By David Ward
Thanks to my daughter who works for the Foreign Service, thus working in embassies throughout the world, we have had the opportunity to travel to a few diverse regions of this wonderful planet. First it was Bangladesh, then Austria and now Lebanon. Loving to ride a bike, I look forward to incorporating some cycling into each of these trips.
Thus, I found an Englishman in Dhaka who, along with a UK associate from Zimbabwe, took me on an exciting ride through the environs of Dhaka. While in Dhaka, we flew to Katmandu in Nepal where I experienced a most unique urban mountain bike adventure. On our first trip to Austria, we participated in a bike tour of Vienna. We also flew to Amsterdam where nothing is more ubiquitous than bicycles, and I spent a day on a rented journeyman bike seeing the sites, sans helmet, no less.
On our second trip to Austria, we took a trip through some neighboring countries. In Bled, Slovenia, we rented bikes and rode around one of the most beautiful and scenic lakes I have been blessed to see. I have written accounts of these experiences in the pages of cycling utah.
So this year, when we planned our trip to Lebanon, which was to include a week in Turkey, our editor, David Iltis, asked me to try to do something similar and share my experiences with cycling utah’s readers. Of course, such was my intent anyway.
Before going, I checked on-line for bike rentals and tours, and none were to be found. Upon arriving in Istanbul, I discovered why. During my week in Turkey, I saw three cyclists. In Lebanon, I saw one. He was obviously a dedicated cyclist, on a decent road bike and sporting lycra and a cycling jersey, and was riding on a road on which I would fear death. No shoulder, and a ton of fast traffic.
I was surprised. I would have thought that in these urban areas bicycles would have a prominent place as an efficient and cheap form of transportation. What I found in Turkey is that people mostly walk or take public transportation. We did a lot of walking in Istanbul. In Lebanon, I swear everyone travels in cars, even with all the attendant traffic delays.
I pondered the contrast. Dhaka and Katmandu are in third world countries. Vienna and Amsterdam are in very modern countries, and Bled is in a developing, formerly communist country. Why the difference? Well, I have no idea. Could it be those countries are Muslim? But then Bangladesh is heavily Muslim, while Lebanon really consists of three dominant religions, Christianity, Islam and Marronite. Because they are Arab? Turkey is not really Arab. Middle-eastern? Not certain why that would be a factor. There most likely are explanations, but I just have no clue.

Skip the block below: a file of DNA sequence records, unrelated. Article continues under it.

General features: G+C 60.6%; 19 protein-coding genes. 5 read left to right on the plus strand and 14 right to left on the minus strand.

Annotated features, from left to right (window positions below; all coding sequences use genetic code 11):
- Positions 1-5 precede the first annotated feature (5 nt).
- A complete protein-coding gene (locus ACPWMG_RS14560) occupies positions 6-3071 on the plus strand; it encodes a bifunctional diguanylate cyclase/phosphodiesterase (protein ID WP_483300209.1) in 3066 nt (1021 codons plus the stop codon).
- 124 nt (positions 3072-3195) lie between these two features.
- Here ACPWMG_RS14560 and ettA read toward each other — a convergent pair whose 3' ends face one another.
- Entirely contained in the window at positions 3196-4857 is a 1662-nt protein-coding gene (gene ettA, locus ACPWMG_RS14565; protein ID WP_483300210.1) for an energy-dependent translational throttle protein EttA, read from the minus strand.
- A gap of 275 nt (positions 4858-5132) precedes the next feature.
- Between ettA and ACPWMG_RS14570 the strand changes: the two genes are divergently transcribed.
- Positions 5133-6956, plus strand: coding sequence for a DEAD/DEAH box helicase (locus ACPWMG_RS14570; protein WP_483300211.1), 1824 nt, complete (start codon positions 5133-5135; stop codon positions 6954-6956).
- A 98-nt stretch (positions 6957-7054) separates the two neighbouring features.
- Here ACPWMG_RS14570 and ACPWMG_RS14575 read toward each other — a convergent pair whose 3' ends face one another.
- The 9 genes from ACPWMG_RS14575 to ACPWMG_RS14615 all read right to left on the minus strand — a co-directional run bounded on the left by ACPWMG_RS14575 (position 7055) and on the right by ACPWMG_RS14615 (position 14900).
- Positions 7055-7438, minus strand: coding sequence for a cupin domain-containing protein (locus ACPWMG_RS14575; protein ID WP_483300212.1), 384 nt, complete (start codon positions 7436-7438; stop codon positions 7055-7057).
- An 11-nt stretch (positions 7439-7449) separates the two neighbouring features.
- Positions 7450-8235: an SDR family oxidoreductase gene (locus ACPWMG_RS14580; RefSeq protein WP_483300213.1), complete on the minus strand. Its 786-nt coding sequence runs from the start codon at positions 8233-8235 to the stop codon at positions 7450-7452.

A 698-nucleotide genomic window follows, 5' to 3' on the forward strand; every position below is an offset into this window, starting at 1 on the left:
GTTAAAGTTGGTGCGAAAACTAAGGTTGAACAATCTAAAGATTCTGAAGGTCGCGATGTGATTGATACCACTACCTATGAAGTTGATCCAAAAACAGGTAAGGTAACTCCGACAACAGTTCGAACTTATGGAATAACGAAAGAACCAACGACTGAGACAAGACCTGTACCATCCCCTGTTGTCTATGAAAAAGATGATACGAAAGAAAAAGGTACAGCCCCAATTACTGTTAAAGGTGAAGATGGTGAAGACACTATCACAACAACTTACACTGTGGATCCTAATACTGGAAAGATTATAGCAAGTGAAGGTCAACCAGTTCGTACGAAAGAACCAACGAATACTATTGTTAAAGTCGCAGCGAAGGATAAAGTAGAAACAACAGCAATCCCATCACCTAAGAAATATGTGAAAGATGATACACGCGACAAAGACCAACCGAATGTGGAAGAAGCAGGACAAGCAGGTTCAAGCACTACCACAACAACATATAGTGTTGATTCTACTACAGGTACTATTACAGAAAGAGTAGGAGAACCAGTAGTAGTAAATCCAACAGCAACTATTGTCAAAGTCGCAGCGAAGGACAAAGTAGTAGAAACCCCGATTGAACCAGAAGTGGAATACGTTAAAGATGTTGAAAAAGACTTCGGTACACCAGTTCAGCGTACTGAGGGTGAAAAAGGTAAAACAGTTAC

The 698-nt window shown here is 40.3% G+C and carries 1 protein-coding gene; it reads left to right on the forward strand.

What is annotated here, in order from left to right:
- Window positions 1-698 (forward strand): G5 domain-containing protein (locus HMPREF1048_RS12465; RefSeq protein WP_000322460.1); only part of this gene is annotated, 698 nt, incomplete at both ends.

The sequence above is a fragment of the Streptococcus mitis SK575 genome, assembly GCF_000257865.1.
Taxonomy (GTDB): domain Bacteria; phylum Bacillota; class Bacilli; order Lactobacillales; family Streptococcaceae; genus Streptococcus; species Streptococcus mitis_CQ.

However, it made me thankful for the cycling culture that exists, in varying degrees, in the countries I have visited. It also makes me thankful for the growth and acceptance of cycling where I live. Not that there are not issues and some conflict, but generally life for a cyclist is good in the USA and where I reside in Utah. I watched a video linked on one of the cycling email groups I subscribe to about the culture and governmental support of cycling in the Netherlands. A comment under the video said, in essence, “This exhibits part of the reason I hate the USA.” Really? Here is a person who doesn’t realize how good things are here, and not just as it relates to cycling.
Both Turkey and Lebanon are intriguing countries, guaranteed to interest the curious. Turkey is a peaceful, progressive, secular country where I felt as safe and secure as I would on the streets of Salt Lake. Lebanon is currently peaceful and appears to be prospering somewhat in these peaceful times. But you can feel the apprehension as tensions lie beneath the surface, poised to erupt should the right conditions occur.
But they are both beautiful and exciting countries. A cyclist would enjoy wandering the flat and rolling hills of Turkey. The more sharply rising hills and mountains of Lebanon, and the deep, scenic canyons snaking inland, would challenge and reward the cyclist who loves to climb and descend.
Probably, if a person spent a lengthy amount of time in either Turkey or Lebanon, he would find those opportunities and at least some fellow cyclists. I wish I could have. I would have loved to have had a bike and time to ride.